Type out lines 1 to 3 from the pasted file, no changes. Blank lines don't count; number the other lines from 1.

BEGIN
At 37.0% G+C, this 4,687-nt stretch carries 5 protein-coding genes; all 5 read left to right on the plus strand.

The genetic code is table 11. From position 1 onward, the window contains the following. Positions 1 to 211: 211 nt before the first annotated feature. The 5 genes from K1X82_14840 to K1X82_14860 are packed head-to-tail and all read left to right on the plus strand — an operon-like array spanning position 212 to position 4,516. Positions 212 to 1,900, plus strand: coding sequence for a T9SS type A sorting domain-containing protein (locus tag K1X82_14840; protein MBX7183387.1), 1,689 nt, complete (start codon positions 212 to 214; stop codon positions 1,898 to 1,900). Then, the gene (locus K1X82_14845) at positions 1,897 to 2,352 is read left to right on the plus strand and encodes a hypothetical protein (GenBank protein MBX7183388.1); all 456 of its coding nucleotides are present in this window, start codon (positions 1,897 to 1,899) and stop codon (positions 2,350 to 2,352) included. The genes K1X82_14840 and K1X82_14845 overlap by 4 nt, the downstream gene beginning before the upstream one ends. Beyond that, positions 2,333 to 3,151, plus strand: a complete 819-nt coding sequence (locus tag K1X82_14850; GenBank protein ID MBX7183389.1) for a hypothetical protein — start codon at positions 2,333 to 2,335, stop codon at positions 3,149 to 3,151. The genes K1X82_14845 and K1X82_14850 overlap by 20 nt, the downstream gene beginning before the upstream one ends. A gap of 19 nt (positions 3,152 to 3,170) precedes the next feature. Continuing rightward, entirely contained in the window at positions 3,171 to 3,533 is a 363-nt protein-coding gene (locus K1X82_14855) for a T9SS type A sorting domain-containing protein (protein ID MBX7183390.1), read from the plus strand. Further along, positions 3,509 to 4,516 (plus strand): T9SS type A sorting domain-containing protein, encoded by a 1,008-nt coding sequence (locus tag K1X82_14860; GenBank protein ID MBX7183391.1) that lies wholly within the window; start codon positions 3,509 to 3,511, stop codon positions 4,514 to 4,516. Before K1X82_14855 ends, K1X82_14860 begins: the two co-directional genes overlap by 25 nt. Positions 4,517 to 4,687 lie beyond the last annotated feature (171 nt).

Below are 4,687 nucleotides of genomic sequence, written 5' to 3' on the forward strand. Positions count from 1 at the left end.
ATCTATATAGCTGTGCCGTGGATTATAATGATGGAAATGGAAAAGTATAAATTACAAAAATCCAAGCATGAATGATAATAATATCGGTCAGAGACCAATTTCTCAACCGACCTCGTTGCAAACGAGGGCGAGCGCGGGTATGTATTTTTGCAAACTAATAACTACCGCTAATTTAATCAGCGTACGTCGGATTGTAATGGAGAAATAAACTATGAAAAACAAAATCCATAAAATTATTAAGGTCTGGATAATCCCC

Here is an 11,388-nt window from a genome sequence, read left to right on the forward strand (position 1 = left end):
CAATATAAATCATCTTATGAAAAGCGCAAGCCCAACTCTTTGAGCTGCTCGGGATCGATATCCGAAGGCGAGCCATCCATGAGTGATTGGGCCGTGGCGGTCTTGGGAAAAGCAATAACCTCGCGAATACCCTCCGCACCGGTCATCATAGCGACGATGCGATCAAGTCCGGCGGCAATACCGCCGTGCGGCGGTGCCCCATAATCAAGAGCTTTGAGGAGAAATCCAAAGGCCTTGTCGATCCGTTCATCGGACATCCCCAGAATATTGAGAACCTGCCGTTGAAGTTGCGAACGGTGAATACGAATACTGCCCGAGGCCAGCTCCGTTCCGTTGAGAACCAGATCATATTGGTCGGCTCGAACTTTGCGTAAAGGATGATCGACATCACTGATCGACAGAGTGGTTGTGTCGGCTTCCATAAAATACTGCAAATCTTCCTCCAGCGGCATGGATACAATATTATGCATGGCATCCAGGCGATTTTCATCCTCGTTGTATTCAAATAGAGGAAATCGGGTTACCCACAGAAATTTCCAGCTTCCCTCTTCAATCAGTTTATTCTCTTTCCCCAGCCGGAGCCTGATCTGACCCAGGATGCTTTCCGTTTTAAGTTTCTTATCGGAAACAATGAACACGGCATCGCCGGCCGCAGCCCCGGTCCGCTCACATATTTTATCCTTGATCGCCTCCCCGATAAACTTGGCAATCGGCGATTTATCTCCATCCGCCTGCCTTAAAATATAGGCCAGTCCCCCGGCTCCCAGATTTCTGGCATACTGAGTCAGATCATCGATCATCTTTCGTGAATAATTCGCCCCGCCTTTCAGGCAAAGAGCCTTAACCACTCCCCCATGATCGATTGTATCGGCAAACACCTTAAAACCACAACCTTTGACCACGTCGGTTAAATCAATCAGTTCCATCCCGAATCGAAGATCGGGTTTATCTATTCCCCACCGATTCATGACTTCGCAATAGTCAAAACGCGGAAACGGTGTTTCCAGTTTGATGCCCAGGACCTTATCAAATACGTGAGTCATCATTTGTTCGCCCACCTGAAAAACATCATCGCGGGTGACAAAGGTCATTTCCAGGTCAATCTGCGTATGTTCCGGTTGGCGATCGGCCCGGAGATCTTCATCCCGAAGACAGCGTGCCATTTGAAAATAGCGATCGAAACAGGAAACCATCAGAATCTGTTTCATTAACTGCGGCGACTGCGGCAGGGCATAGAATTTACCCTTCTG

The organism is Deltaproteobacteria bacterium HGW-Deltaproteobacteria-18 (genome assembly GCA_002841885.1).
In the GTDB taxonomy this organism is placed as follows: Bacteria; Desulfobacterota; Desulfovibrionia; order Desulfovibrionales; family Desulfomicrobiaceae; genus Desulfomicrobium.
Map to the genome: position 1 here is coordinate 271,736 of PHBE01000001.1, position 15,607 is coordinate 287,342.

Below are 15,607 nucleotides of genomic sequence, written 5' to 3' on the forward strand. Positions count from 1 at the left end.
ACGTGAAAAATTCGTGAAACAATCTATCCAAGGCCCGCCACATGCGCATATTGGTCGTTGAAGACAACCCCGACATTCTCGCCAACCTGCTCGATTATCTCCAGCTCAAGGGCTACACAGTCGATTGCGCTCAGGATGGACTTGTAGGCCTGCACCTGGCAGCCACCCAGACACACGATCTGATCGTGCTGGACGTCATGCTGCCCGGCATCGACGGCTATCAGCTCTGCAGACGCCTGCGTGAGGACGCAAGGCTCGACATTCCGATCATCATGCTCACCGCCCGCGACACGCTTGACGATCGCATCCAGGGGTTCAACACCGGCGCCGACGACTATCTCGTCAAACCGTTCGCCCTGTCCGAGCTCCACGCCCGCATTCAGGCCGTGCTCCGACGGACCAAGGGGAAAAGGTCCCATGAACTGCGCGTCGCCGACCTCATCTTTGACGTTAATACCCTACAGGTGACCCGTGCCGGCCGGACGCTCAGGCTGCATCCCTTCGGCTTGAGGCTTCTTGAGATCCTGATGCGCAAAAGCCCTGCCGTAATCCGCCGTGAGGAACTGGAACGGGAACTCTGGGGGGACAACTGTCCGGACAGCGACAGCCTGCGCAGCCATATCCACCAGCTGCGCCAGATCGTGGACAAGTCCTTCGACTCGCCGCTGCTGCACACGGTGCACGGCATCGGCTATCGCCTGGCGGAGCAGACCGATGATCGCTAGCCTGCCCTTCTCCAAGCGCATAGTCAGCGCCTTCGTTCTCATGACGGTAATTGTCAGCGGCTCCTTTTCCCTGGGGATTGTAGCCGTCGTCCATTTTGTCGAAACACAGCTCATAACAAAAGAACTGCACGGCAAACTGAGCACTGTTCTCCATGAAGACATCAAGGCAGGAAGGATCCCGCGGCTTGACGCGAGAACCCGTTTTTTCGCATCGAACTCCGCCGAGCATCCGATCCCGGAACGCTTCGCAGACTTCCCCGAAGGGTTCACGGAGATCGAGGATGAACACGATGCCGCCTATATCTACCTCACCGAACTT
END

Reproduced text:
At 37.0% G+C, this 4,687-nt stretch carries 5 protein-coding genes; all 5 read left to right on the plus strand.

The genetic code is table 11. From position 1 onward, the window contains the following. Positions 1 to 211: 211 nt before the first annotated feature. The 5 genes from K1X82_14840 to K1X82_14860 are packed head-to-tail and all read left to right on the plus strand — an operon-like array spanning position 212 to position 4,516. Positions 212 to 1,900, plus strand: coding sequence for a T9SS type A sorting domain-containing protein (locus tag K1X82_14840; protein MBX7183387.1), 1,689 nt, complete (start codon positions 212 to 214; stop codon positions 1,898 to 1,900). Then, the gene (locus K1X82_14845) at positions 1,897 to 2,352 is read left to right on the plus strand and encodes a hypothetical protein (GenBank protein MBX7183388.1); all 456 of its coding nucleotides are present in this window, start codon (positions 1,897 to 1,899) and stop codon (positions 2,350 to 2,352) included. The genes K1X82_14840 and K1X82_14845 overlap by 4 nt, the downstream gene beginning before the upstream one ends. Beyond that, positions 2,333 to 3,151, plus strand: a complete 819-nt coding sequence (locus tag K1X82_14850; GenBank protein ID MBX7183389.1) for a hypothetical protein — start codon at positions 2,333 to 2,335, stop codon at positions 3,149 to 3,151. The genes K1X82_14845 and K1X82_14850 overlap by 20 nt, the downstream gene beginning before the upstream one ends. A gap of 19 nt (positions 3,152 to 3,170) precedes the next feature. Continuing rightward, entirely contained in the window at positions 3,171 to 3,533 is a 363-nt protein-coding gene (locus K1X82_14855) for a T9SS type A sorting domain-containing protein (protein ID MBX7183390.1), read from the plus strand. Further along, positions 3,509 to 4,516 (plus strand): T9SS type A sorting domain-containing protein, encoded by a 1,008-nt coding sequence (locus tag K1X82_14860; GenBank protein ID MBX7183391.1) that lies wholly within the window; start codon positions 3,509 to 3,511, stop codon positions 4,514 to 4,516. Before K1X82_14855 ends, K1X82_14860 begins: the two co-directional genes overlap by 25 nt. Positions 4,517 to 4,687 lie beyond the last annotated feature (171 nt).

Below are 4,687 nucleotides of genomic sequence, written 5' to 3' on the forward strand. Positions count from 1 at the left end.